Everyone knows a girl or woman who has experienced sexual harassment or discrimination, bullying, physical, sexual, emotional abuse or violence. I sadly state this with confidence because such experiences are widespread across all sectors of society. The Personal Safety, Australia report 2016 published by the Australian Bureau of Statistics(ABS, 2017) showed: one in six women experienced partner physical violence; one in four women experienced emotional abuse by a partner; one in two women experienced sexual harassment; one in six women experienced abuse before the age of 15 years; one in six women had experienced stalking and one woman a week is murdered by a current or ex-partner. Before sitting down to write, I made a list of my own experiences. It was shockingly long. Following are two that occurred within a couple of years of migrating to Australia in 1984.
I was employed by the Office of Corrections responsible for community based correctional programs. I was hired on a twelve month contract to fill the position of a woman on maternity leave. The role was coordinator and social worker on a program for early release of prisoners into the community. There was a parallel program which was an alternative to a custodial sentence. The latter program was run by a man who commenced after I was hired. Some months into the role my boss called me into his office to tell me that the pay scale for my position was higher than my male counterparts. This seemed somewhat bizarre as the roles were essentially the same. He informed me that he was going to switch the pay scales around. I was shocked and (almost) speechless. I asked why. Surely the solution to increase my colleagues pay was not to reduce mine. If a difference was to be identified on ‘merit’, I was more qualified and experienced. It didn’t make sense – right? His response was that my married male colleague would be starting a family. I went to the union who informed me that under the terms of my contract there was nothing they could do. I resigned.
After working in another role with Wards of the State, I decided to take a short break from social work. I got a bus drivers license (a story for another time). I worked for a well-known Melbourne airport bus service. Late one night after parking the bus in the depot, a senior male driver cornered me in the dark garage and screamed abuse at me for taking a job away from a man.
We might think attitudes have changed since the mid-80’s and this is true to a point. It is clear that legislation alone is not enough to stop systemic gendered discrimination, sexual harassment, bullying, physical and sexual assault. The inequities within systems, organisations and wider society are shaped by many factors. There are people more knowledgeable and qualified to speak to these issues. I mention one important thread in the fabric of this tapestry, the role of unconscious bias children are exposed to and witness from a young age.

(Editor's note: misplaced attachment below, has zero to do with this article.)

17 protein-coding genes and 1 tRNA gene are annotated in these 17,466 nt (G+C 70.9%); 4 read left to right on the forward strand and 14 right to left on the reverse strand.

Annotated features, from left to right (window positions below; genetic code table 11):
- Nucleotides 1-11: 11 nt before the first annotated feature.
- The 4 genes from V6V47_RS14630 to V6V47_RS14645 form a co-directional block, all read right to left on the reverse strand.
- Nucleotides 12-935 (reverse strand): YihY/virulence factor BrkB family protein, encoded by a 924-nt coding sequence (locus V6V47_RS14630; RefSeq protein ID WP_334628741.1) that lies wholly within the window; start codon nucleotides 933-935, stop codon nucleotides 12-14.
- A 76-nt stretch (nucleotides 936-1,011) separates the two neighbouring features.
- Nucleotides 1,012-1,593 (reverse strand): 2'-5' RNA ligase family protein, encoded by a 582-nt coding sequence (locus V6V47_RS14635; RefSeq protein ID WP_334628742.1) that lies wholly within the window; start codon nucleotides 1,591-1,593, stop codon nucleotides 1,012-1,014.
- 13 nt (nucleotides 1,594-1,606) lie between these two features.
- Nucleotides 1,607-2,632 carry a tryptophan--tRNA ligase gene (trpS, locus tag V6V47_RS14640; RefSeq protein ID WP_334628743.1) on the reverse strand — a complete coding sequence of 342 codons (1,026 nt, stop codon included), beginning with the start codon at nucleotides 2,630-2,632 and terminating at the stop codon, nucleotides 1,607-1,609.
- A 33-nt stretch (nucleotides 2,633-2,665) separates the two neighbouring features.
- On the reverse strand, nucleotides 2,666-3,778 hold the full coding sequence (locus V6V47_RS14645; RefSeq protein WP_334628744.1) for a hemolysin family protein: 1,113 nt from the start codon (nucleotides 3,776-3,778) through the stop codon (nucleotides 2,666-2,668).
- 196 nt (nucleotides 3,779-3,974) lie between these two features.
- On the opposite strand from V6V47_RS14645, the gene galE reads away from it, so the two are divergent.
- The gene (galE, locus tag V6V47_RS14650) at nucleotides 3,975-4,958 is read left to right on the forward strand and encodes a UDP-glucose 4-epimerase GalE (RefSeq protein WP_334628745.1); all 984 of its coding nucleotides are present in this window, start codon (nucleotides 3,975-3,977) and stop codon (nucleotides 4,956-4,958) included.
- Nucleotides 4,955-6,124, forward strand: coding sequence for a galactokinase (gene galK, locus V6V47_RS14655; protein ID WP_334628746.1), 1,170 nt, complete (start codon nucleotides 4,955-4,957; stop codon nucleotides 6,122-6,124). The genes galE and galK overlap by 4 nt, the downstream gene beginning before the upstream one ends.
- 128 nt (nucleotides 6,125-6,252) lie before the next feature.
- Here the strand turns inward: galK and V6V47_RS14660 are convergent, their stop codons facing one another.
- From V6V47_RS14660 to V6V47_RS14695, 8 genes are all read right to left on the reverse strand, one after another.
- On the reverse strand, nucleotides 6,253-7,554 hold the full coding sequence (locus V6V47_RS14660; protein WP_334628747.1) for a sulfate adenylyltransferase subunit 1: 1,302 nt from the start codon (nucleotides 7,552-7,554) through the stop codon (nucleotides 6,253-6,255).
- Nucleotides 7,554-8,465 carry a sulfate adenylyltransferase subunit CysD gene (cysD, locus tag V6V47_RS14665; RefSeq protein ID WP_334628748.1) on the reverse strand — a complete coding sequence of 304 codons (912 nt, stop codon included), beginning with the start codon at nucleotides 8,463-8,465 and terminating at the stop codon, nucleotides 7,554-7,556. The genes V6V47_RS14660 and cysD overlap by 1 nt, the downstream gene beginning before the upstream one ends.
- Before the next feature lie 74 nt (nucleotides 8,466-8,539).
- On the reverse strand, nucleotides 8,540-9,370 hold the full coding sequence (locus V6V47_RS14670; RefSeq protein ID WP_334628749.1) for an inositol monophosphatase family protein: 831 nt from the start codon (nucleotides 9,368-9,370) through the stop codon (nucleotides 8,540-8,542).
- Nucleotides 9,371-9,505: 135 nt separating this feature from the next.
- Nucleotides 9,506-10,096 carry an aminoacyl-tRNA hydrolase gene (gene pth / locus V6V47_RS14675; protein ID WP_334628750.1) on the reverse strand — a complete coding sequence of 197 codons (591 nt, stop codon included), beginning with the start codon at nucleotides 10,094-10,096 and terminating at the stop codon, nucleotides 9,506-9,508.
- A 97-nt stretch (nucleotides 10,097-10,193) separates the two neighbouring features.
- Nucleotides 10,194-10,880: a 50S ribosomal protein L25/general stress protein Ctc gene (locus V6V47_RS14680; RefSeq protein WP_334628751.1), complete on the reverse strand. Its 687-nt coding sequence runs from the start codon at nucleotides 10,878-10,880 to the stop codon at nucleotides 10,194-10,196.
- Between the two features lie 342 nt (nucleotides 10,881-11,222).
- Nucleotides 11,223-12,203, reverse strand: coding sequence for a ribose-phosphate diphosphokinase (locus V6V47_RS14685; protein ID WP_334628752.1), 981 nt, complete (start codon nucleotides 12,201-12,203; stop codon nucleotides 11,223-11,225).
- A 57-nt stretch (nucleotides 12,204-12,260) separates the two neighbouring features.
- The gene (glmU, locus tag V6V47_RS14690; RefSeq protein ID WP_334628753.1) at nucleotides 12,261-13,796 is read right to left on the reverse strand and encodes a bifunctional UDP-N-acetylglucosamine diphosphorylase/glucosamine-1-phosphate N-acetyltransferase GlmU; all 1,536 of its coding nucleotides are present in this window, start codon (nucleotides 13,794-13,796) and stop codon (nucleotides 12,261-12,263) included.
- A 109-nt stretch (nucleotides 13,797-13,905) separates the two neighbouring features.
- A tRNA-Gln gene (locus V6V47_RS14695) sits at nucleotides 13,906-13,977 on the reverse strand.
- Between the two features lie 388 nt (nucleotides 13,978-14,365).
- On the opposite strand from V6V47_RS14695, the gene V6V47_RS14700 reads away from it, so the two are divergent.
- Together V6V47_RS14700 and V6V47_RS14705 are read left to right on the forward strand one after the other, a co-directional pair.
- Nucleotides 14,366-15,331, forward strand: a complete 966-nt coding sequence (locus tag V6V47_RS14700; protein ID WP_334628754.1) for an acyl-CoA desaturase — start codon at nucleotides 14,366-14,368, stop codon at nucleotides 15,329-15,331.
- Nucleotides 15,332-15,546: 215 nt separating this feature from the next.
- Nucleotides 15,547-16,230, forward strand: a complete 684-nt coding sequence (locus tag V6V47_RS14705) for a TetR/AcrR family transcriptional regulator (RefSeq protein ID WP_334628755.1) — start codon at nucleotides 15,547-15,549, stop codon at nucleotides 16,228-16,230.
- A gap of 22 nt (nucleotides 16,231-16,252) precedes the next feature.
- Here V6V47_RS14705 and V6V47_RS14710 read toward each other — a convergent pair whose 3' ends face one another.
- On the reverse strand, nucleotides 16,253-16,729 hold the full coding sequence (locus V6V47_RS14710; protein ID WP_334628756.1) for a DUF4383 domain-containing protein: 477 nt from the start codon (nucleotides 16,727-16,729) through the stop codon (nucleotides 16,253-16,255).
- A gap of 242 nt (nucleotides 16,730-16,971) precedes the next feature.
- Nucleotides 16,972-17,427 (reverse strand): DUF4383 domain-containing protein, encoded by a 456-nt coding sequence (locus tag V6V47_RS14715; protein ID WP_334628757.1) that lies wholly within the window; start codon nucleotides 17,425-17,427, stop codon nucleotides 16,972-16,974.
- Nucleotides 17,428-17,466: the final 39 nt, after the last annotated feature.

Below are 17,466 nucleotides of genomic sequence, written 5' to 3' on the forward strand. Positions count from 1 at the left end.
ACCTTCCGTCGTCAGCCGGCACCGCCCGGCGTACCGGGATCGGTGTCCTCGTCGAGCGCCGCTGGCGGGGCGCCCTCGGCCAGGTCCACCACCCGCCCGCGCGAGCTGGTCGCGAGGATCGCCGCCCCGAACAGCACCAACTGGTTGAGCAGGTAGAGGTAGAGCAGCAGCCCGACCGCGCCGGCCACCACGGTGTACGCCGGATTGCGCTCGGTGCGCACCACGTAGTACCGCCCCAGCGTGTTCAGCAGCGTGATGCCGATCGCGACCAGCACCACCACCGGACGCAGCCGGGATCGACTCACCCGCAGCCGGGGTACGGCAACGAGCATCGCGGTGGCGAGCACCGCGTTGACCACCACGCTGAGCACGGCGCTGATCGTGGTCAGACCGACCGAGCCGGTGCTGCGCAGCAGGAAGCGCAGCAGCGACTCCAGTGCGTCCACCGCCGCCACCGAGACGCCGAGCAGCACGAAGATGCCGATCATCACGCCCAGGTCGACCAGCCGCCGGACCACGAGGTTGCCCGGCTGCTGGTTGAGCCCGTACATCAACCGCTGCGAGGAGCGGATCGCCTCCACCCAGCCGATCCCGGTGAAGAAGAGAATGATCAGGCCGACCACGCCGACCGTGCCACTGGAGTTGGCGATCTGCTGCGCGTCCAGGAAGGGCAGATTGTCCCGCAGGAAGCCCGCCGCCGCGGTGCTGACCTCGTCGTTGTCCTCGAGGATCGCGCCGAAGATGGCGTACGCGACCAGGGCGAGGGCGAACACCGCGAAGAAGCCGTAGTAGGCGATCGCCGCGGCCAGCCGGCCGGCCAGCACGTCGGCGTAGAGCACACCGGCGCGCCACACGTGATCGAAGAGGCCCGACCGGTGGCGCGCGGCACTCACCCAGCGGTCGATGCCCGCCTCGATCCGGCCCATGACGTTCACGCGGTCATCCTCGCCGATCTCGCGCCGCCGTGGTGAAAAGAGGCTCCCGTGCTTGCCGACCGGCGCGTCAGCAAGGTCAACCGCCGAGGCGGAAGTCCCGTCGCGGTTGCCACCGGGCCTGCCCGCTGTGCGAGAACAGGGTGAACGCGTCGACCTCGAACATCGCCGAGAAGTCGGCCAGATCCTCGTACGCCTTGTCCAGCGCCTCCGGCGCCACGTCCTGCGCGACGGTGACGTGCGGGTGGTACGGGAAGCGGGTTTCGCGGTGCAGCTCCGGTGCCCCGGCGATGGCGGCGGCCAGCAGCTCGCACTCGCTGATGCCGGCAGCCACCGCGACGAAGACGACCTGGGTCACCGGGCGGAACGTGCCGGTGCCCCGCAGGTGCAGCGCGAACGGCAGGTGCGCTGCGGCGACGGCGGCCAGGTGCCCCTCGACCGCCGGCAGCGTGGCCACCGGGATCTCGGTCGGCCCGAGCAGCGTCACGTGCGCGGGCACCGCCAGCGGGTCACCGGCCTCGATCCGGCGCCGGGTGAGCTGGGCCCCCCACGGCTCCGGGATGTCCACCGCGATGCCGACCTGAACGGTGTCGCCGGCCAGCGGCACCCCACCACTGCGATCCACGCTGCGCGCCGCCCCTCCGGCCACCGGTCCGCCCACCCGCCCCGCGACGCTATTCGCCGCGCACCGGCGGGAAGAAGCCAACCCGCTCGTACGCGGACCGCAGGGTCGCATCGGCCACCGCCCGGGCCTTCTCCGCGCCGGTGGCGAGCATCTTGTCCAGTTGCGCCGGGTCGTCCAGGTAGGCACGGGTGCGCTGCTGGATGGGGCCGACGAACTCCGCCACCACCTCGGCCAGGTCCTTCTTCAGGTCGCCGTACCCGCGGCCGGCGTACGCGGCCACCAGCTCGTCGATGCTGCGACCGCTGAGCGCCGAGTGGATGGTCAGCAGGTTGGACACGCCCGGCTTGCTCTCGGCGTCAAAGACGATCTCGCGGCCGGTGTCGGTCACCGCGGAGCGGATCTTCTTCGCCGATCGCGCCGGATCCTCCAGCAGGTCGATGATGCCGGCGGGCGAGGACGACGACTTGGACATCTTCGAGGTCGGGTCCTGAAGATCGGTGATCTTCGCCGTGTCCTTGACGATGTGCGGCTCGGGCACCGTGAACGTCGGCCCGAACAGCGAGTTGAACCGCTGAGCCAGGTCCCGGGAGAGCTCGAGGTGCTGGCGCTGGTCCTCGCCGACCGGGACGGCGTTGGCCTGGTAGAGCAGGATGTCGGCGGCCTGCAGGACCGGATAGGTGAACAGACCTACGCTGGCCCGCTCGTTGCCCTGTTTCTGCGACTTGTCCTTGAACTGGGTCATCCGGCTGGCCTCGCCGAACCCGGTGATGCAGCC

A 2017 British documentary, ‘No More Boys and Girls: Can Kids Go Gender Free?’ by Dr Javid Abdelmoneim, (links at the end of this post) explores a social experiment with seven year old primary school students on the Isle of Wight. It caused an uproar in some, mainly conservative, quarters. Not a rigorous, in-depth academic study on these matters, nonetheless it offers some interesting and concerning insights into the social conditioning children absorb and how these contribute to shaping beliefs about themselves and others. In one experiment, babies are dressed up as the opposite gender, and volunteers choose toys for them to play with. The babies dressed as girls get dolls and fluffy animals; those dressed as boys are handled more roughly, and put on bikes. The class teacher, open and obviously dedicated and committed to his profession, begins the program by calling girls “love” and “darling” and boys “fella” and “mate”. One of the male students states that men are better because “they’re stronger and they’ve got more jobs”. He doesn’t think it is OK for boys to cry. One of the female students states what she connects with being a girl is “pretty, lipstick, dresses, lovehearts”. These were seven year olds in 2017.
For First Nations women, women in LGBTQIA+ communities, women living with a physical disability or mental health issue, the barriers are higher and the fight harder. Migrant and refugee women are three times more likely to be misidentified as the aggressor by police in family and domestic violence call outs than Australian born women. A First Nations women is forty-five times more likely to experience domestic violence than a white woman. Indigenous people die in police custody at more than six times the rate of non-Indigenous people. Deaths in custody of Indigenous women saw less than half receiving all required medical care prior to death. Prevalence of violence, harassment and bullying in the LGBTQIA+ community is proportionally higher than that experienced in the general community and has the highest rates of both suicidal thoughts and suicide attempts in Australia.
The history of the women’s movement is as long as it is broad. The #MeToo #TimesUp #BlackLivesMatter and #LetHerSpeak movements are recent iterations of age old issues. Today, on International Women’s Day 2022, I invite readers to pause and reflect. The photo gallery below of some of Australia’s courageous and prominent advocates across a wide range of issues reminds us that being educated, articulate, successful in one’s career, strong or capable does not make one immune to, or protected from, sexual discrimination or harassment, bullying and violence. I would like to acknowledge these women for speaking out for all of us, not smiling when they’re expected to, speaking truth to power and making a noise!
Happy International Women’s Day 2022 #BreakTheBias
To read about inspiring women, read original article.
Reproduced by Nexlec with permission from Delphi Centre Training & Consulting.